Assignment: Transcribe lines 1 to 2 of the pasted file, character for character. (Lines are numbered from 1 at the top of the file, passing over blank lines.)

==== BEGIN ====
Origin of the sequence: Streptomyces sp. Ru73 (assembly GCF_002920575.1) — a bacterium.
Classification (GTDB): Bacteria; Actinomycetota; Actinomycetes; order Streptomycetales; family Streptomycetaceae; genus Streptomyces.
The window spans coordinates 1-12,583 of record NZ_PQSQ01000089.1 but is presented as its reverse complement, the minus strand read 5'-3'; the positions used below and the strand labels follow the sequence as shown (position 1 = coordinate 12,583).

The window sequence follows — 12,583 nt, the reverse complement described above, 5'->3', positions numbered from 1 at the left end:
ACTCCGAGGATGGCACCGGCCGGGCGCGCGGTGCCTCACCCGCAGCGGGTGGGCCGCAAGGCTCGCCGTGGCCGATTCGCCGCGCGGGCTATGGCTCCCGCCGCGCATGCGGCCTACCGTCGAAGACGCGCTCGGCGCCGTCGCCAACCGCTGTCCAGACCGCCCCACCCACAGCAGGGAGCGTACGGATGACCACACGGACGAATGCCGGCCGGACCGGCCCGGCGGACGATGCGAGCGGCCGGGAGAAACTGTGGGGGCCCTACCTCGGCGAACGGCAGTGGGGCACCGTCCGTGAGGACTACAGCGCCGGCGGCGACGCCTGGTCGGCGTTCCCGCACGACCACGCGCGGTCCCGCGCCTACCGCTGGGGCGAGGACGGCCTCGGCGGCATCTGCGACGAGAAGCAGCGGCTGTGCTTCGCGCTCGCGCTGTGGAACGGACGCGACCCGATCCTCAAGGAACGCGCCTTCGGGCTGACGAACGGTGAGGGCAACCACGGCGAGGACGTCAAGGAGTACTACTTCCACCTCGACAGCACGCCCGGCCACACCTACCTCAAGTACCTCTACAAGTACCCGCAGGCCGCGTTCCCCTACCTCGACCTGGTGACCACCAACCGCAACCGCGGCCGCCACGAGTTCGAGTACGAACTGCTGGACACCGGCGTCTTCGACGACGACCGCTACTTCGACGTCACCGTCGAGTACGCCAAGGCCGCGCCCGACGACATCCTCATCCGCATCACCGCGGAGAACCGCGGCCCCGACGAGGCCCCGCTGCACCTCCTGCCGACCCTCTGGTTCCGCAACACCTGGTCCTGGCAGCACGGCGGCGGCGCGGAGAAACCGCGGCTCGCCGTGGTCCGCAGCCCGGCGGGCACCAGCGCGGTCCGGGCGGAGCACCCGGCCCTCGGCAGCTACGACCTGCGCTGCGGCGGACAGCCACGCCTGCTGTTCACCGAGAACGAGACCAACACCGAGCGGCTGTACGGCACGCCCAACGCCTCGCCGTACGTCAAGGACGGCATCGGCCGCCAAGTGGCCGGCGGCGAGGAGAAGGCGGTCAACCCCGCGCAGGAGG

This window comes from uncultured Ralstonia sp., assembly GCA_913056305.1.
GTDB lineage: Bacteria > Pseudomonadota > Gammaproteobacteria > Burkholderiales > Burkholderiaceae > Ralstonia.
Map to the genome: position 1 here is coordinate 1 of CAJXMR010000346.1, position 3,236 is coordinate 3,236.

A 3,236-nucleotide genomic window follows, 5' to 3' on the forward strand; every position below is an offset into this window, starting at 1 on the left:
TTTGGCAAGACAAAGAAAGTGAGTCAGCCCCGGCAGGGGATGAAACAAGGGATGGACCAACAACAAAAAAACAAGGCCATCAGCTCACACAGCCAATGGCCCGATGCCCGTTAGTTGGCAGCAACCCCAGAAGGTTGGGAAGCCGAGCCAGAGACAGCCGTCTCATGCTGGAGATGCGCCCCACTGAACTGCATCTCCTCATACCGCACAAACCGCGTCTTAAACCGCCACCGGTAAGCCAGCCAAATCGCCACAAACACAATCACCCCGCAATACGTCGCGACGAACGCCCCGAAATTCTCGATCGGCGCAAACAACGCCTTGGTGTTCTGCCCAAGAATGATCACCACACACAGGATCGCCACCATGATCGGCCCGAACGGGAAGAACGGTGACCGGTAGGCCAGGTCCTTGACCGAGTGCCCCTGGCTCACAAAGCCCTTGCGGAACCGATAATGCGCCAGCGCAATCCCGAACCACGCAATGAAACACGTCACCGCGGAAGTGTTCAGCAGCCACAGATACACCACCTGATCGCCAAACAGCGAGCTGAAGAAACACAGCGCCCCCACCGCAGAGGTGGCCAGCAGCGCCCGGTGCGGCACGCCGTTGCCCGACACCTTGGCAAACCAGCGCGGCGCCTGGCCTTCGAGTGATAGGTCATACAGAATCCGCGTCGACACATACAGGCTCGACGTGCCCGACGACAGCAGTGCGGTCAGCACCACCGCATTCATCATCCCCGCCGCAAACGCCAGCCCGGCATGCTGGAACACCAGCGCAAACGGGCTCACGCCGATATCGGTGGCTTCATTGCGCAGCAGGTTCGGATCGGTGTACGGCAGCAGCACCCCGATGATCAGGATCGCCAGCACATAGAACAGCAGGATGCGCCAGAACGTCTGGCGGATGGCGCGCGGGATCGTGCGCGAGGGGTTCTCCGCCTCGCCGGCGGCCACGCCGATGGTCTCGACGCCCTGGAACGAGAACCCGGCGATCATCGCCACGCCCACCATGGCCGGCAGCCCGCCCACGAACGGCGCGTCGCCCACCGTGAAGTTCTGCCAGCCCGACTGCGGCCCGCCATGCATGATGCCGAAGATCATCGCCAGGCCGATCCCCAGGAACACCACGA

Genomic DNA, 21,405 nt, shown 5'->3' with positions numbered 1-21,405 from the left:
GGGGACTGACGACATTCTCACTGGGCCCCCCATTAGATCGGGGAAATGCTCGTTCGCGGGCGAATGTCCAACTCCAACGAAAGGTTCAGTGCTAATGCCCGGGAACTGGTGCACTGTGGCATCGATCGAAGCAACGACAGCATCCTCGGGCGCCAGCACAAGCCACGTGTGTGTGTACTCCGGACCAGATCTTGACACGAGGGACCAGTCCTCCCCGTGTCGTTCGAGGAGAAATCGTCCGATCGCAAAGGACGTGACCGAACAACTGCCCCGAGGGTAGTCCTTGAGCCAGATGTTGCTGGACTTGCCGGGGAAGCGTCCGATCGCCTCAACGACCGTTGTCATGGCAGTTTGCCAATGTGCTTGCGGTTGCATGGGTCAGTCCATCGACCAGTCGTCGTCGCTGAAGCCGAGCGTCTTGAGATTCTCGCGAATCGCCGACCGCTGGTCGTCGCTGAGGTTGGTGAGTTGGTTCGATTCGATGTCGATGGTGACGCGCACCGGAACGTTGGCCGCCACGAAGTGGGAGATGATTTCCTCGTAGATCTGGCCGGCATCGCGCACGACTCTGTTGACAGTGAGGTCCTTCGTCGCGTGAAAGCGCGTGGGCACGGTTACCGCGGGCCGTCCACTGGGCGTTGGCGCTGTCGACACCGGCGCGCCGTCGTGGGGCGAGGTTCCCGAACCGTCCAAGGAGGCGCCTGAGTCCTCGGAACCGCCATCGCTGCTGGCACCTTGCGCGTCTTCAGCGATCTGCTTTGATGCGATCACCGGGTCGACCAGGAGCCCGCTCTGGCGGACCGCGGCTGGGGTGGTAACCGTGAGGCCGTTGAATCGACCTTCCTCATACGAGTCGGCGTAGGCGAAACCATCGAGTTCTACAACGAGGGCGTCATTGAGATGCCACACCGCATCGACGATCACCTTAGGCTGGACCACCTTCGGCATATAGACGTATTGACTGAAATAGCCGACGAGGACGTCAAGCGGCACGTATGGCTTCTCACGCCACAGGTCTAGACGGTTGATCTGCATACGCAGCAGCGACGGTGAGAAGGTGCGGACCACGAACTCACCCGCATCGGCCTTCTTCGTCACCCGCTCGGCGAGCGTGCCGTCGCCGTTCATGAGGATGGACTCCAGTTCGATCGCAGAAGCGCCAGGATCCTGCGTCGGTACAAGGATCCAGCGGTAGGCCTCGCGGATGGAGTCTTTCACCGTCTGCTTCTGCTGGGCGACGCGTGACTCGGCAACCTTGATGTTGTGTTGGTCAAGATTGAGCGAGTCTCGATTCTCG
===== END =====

Origin of the sequence: Streptomyces sp. Ru73 (assembly GCF_002920575.1) — a bacterium.
Classification (GTDB): Bacteria; Actinomycetota; Actinomycetes; order Streptomycetales; family Streptomycetaceae; genus Streptomyces.